Advice from Authors
Christine de Luca
Some thoughts on writing your poem
- Read lots of poems and work out why some appeal to you more than others
- Learn about the tools for writing poems. You can still be inventive and push against rules of form, rhyme, metre, but it's good to know the basics
- Put your ideas, word, image, or story down on paper while it's fresh in your head
- Then work on the rough draft to achieve the best words in the best order
- Ask yourself questions like
- Can I improve it by cutting out some words, lines, stanzas, even favourite pieces?
- Have I got too many descriptive words (adjectives and adverbs)?
- Does it hang together or lack unity?
- Can I improve it by shifting things round a bit, changing line breaks (visual pauses)?
- Is the first line likely to hook the reader's interest?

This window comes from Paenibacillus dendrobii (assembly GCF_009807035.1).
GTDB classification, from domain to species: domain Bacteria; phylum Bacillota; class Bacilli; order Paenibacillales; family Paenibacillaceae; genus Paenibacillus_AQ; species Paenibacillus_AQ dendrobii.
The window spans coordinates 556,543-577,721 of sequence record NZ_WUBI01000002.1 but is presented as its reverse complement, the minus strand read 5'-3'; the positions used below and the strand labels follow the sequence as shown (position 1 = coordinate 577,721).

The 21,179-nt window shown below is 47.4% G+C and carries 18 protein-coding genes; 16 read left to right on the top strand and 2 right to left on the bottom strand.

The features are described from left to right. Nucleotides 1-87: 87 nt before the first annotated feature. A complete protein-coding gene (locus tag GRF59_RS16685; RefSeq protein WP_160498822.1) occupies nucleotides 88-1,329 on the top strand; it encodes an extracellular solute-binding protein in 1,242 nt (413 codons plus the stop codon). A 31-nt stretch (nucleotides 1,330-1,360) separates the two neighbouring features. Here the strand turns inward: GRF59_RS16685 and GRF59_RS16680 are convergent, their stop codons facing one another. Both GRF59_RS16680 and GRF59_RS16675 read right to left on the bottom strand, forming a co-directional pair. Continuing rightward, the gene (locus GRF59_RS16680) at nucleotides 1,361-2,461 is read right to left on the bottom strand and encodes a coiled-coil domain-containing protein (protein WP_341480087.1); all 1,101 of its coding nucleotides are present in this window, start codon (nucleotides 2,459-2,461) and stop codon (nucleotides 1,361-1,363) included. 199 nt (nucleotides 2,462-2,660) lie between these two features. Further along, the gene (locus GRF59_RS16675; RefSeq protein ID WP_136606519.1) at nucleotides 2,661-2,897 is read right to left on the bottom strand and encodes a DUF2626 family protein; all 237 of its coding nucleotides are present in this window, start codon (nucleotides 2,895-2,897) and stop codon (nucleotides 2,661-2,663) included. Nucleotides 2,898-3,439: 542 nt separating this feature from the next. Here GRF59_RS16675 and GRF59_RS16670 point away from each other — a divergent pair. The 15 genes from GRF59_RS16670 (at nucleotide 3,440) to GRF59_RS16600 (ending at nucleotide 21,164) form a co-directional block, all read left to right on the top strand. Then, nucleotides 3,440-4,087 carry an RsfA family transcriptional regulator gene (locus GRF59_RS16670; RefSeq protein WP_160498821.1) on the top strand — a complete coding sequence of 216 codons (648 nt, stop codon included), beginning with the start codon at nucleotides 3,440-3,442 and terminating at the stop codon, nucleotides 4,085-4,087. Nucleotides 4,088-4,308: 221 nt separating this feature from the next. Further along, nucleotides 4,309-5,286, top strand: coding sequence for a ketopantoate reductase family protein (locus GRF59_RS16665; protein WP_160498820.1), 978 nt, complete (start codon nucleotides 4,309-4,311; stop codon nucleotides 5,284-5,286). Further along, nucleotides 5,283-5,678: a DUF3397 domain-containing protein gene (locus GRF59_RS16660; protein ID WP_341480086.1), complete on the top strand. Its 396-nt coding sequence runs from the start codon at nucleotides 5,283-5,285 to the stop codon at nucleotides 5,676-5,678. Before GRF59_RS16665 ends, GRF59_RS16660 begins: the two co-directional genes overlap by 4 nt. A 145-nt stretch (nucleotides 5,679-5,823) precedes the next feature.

- Does the poem have any music, rhythm? (Read it aloud)
- Does it sound natural or a bit stilted?
- Has it got a shape or is it all over the place? (Some poems can still be good and look a bit shapeless!)
- Is the final line strong enough or does the poem fade?
- Does the title help the reader, raise interest?
- Will the poem leave the reader with a strong resonance or maybe food for thought?
- Have I left some room for the reader's imagination?
- Then lay it aside for a bit, and go through the same process again!